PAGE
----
Two Argentine investors could be forced to sell a $6 million New Zealand farm if they are found to have misled the Overseas Investment Office, the Government says.

Land Information Minister Louise Upston said legal action could be considered if the buyers of Onetai Station in Taranaki were found to have breached "good character" rules for foreign investment.

"I don't want to pre-judge what happens ... but when there is a breach, one of the enforcement actions available is to force the sale of the property," she told reporters at Parliament this afternoon.

It would not be the first time the OIO has taken drastic action against a foreign investor.


In 2014, a Russian businessman was forced by the Overseas Investment Office (OIO) to sell a 10ha block of land in Waiwera after he failed to fulfil a promise to build a winery on the site.

Earlier today, Ms Upston confirmed she had launched an independent review of the OIO's decision in 2014 to approve the sale of Onetai Station to Ceol & Muir, a company owned by Argentinian brothers Rafael and Federico Grozovsky.

The independent review would focus on the way the OIO applied the "good character" test to the Argentinian investors.

It was prompted by revelations by the Labour Party on Friday that the brothers had previously been prosecuted for discharging toxic chemicals into a river in Buenos Aires.

The details about the pollution case in 2011 embarrassed the Government because it came a day after an OIO review had concluded that due process was followed in granting the application.

"It is fair to say I am not happy about the position we are currently in," Ms Upston said, when asked about the OIO's handling of the issue.

But she described the incident as an isolated one, and said she backed the OIO and Land Information New Zealand (LINZ) chief executive Peter Mersi.

LINZ revealed today that information about the applicants' involvement in the pollution incident was not passed on to ministers when the sale was approved two years ago.


Mr Mersi described this as a "regrettable lapse" and said that he had apologised to the minister.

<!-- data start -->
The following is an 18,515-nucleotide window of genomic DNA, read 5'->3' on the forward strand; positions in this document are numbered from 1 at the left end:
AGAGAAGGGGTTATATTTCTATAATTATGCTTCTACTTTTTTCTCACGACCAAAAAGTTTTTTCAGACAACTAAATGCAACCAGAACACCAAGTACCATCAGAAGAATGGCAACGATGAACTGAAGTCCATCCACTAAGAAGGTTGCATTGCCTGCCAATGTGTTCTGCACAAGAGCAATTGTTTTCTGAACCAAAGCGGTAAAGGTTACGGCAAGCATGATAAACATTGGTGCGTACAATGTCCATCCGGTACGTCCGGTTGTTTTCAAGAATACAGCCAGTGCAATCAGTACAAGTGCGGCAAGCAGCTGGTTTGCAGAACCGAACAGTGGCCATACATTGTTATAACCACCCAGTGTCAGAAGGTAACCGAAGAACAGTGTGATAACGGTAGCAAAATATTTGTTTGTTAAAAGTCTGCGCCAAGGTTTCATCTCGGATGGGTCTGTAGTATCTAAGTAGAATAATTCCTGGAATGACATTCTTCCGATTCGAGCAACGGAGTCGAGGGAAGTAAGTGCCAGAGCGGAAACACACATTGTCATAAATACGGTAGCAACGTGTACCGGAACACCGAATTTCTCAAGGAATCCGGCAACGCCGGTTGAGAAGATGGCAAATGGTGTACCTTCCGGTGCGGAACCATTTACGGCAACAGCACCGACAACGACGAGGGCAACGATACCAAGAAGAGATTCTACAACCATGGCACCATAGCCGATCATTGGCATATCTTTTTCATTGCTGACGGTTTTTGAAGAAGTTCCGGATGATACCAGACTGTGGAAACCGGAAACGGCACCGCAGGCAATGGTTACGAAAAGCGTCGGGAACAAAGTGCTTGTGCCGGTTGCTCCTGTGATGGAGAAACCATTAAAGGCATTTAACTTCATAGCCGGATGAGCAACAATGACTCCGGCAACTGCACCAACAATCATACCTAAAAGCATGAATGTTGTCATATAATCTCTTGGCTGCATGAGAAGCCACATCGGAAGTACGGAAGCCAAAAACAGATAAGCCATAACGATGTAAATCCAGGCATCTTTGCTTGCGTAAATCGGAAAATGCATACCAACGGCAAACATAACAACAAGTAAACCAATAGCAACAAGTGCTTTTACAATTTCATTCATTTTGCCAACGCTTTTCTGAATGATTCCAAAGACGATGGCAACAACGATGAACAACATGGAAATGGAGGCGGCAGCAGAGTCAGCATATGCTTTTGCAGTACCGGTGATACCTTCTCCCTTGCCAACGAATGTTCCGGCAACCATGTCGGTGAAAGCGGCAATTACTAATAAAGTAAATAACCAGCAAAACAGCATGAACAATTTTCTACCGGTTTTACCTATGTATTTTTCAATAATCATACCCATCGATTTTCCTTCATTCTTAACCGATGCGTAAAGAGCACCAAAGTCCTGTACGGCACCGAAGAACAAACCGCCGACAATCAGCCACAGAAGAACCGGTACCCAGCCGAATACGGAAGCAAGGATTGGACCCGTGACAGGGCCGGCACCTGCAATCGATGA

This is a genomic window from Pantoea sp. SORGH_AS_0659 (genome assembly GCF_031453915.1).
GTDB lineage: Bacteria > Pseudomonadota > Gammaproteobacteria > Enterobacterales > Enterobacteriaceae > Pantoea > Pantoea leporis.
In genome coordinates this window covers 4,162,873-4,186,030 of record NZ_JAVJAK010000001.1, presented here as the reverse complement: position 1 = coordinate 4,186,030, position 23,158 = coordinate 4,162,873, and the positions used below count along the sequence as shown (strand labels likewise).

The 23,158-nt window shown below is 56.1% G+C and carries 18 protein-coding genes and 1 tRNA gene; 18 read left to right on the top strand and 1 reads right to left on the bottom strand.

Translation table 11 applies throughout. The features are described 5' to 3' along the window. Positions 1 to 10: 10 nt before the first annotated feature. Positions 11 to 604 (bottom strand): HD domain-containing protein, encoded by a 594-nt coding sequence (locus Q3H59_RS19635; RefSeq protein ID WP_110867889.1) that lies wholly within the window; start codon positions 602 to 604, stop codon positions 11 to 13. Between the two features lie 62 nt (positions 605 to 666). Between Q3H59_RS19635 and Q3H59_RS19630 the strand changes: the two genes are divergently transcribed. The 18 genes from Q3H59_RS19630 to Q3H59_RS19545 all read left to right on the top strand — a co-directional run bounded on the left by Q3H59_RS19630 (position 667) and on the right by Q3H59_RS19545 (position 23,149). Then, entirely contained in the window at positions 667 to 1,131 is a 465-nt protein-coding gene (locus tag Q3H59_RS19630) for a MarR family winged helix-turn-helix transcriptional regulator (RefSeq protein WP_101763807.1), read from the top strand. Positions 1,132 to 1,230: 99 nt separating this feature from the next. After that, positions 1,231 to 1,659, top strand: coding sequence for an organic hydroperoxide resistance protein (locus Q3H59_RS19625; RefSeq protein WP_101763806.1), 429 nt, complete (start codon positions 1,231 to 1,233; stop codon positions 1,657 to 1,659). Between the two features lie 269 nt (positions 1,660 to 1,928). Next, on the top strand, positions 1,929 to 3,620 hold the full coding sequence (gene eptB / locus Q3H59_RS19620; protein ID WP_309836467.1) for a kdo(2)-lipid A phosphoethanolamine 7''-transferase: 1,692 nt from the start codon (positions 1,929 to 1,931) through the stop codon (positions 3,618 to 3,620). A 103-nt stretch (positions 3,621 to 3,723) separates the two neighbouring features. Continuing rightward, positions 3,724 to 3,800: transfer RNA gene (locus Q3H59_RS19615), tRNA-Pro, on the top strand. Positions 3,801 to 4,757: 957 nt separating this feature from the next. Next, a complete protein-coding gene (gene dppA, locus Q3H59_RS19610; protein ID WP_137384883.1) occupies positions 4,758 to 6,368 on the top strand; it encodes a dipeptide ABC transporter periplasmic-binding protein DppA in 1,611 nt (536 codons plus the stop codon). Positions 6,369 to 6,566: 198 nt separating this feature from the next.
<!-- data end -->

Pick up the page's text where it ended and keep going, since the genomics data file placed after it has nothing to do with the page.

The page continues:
The OIO had a robust process for dealing with applications, he said, "but on this occasion it does not appear to have been followed".

Before the details about the pollution incident were publicised, the OIO was already investigating Ceol & Muir for another reason - its links to Mossack Fonseca, the firm at the centre of the Panama Papers controversy.

The independent review was launched as Prime Minister John Key promoted the OIO process in a speech to the NZ Institute of International Affairs at Parliament today.

He said New Zealand's increasingly multi-cultural, global outlook did not come at the expense of safeguards or restrictions.

"Foreign buyers of sensitive land must go through a rigorous application process and prove they offer greater benefits to New Zealand than would be obtained through a domestic sale."

He added: "I believe we have the right balance between encouraging investment and ensuring that investment benefits New Zealand."

Labour's David Cunliffe said the OIO's failure to disclose the pollution offences to the minister was "the tip of a very nasty iceberg".

He questioned whether other applications would now have to be reviewed to check whether investors had breached "good character" criteria.

"LINZ has been relying excessively on statutory declarations by potential investors.... and not independently-tested bona fides," he said.